By Kelly Davis
Course taught: The History of Surf Photography
Born and raised in Oceanside, Aaron Checkwood was drawn to surf photography and made his mark on the genre as photo editor for the magazine TransWorld SURF. His online portfolio
captures stunning shots from his hometown as well as popular surf spots like Oahu’s North Shore and Western Australia. Checkwood currently works as a marketing manager for Smith, an eyewear company focused on action sports eyewear, helmets and sunglasses. Though his day job is more business focused, it’s allowed him to get more creative with his photography, which you can check out on his website, thecheckrepublic.com
How did you get started in your field?
Around 1998, I began as an intern and eventually became an editor for the now-defunct magazine TransWorld SURF. While working as an editor, I was going on trips — even though I despise the way I write — and felt useless just hanging out. So, I decided to try my hand at photography and immediately caught the creativity bug. Thanks to some tips from some very talented coworkers, my photography became better and, eventually, I became more of a photographer than an untalented writer. From 2004 to 2008, I tried my hand at working in the surf industry, only to go back to TransWorld to become the photo editor for nearly five years. The magazine eventually folded and I now do marketing for the incredible sunglass brand Smith
What do most enjoy about your job?
Originally I was hired at Smith to do both marketing and photography; however, these days I’m focused more on the marketing end and managing the brand’s athletes and ambassadors. It’s really given me insight into learning the business — which is great, but it has also allowed me to change the focus of my photography toward a more artistic view, which is exciting.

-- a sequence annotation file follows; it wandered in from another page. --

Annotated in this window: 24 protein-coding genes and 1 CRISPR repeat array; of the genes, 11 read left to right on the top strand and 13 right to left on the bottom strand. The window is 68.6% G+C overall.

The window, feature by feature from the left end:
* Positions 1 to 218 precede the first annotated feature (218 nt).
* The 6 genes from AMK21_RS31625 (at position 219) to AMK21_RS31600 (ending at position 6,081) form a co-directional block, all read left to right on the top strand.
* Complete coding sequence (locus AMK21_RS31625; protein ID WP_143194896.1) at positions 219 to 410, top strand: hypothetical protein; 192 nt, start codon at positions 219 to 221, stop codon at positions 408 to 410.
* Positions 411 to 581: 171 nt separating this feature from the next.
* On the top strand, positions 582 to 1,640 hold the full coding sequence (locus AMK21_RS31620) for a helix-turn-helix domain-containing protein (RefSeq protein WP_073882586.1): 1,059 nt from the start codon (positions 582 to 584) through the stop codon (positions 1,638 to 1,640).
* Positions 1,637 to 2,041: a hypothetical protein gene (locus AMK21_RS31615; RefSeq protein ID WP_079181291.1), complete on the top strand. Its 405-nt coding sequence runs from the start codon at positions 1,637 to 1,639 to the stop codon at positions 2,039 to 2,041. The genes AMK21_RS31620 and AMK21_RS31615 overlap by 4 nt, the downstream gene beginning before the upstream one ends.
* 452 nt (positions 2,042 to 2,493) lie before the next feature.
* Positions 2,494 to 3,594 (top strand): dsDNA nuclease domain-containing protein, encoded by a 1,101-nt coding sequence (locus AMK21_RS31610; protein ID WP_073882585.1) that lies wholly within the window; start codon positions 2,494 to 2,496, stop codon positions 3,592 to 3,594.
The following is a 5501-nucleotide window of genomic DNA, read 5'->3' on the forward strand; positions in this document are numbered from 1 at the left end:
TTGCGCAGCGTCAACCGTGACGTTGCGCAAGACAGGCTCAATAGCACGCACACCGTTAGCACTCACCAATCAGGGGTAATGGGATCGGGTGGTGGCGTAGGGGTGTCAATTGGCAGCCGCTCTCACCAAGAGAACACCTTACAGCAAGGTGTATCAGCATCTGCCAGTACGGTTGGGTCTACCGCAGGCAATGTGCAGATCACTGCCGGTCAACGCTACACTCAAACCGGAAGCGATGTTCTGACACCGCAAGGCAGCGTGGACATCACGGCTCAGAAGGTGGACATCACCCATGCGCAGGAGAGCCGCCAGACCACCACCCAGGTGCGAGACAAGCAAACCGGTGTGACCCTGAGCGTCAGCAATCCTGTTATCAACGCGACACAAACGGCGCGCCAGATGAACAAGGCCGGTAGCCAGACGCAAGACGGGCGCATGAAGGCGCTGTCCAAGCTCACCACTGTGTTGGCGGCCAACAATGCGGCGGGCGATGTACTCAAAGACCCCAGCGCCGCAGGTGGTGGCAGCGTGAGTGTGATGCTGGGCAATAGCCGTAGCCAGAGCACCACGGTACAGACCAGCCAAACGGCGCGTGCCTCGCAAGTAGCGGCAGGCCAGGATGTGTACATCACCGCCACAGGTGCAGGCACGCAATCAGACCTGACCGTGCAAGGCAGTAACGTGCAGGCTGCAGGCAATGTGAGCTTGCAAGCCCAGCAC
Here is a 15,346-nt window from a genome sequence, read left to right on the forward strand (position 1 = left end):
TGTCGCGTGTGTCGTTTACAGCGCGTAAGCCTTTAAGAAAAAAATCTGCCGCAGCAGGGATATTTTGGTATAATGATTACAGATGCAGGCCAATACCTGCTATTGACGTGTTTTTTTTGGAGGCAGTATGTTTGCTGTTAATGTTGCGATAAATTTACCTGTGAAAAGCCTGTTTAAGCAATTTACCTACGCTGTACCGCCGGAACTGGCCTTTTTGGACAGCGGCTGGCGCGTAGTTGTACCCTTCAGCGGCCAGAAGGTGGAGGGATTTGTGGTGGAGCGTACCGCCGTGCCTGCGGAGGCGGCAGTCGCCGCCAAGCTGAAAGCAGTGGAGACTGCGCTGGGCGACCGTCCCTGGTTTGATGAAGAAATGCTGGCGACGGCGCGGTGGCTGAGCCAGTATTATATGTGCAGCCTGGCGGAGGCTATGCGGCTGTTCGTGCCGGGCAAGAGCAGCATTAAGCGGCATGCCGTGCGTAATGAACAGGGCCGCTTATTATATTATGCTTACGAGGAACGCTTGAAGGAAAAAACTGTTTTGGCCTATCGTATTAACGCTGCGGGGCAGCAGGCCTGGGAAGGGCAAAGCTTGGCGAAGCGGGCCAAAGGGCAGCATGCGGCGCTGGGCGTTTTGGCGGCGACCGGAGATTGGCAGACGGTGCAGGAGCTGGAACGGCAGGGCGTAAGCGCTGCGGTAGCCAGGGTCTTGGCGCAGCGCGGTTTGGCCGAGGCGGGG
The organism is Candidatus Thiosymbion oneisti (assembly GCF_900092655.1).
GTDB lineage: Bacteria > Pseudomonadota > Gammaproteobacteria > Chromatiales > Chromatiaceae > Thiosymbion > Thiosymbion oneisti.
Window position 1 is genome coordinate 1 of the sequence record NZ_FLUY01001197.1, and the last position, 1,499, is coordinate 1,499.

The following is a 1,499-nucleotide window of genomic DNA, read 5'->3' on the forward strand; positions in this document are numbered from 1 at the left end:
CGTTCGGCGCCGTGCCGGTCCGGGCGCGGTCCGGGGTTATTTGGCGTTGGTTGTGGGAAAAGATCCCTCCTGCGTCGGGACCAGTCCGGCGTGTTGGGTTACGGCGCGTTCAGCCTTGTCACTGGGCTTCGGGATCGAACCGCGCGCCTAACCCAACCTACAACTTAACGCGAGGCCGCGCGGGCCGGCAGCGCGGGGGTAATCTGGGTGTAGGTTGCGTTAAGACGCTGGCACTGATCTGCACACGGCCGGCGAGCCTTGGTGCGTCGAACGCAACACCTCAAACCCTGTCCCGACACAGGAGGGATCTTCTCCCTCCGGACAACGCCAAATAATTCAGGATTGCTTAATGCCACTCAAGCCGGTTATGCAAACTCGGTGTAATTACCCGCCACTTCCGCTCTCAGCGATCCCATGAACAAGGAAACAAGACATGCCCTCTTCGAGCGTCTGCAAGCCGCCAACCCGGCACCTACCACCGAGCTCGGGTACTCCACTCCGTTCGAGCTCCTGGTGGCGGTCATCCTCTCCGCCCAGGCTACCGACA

What advice would you give to someone looking to enter the field?
The combination of business ideas and the ever-changing photography field have given me a greater insight into the realities of working for a corporation versus being a self-sufficient photographer. Either way, I feel anyone picking either path needs to do their due diligence as to where the economy is taking that field and if the opportunities exist for the future. In other words, you need to “find the lane” that will be most progressive and most in demand.
How is your field changing? What new skills do people need to stay current?
Digitally. The more advanced anyone is in terms of web and e-commerce knowledge, the more in demand they are. It’s simple.
What do you like most about working for Extension?
Even though my career doesn’t really involve photography anymore, working for Extension allows me to still be involved in a field I’m truly passionate about.
Los Angeles, California, Black and White Film © Copyright 2016 Aaron Checkwood
Oceanside, California © Copyright 2016 Aaron Checkwood
Mike Losness, Cardiff, California © Copyright 2016 Aaron Checkwood
San Clemente, California © Copyright 2016 Aaron Checkwood
Oceanside, California, Black and White Film © Copyright 2016 Aaron Checkwood
Learn more about Extension's photography courses and programs such as Photography: Images and Techniques and Photographic Portraiture.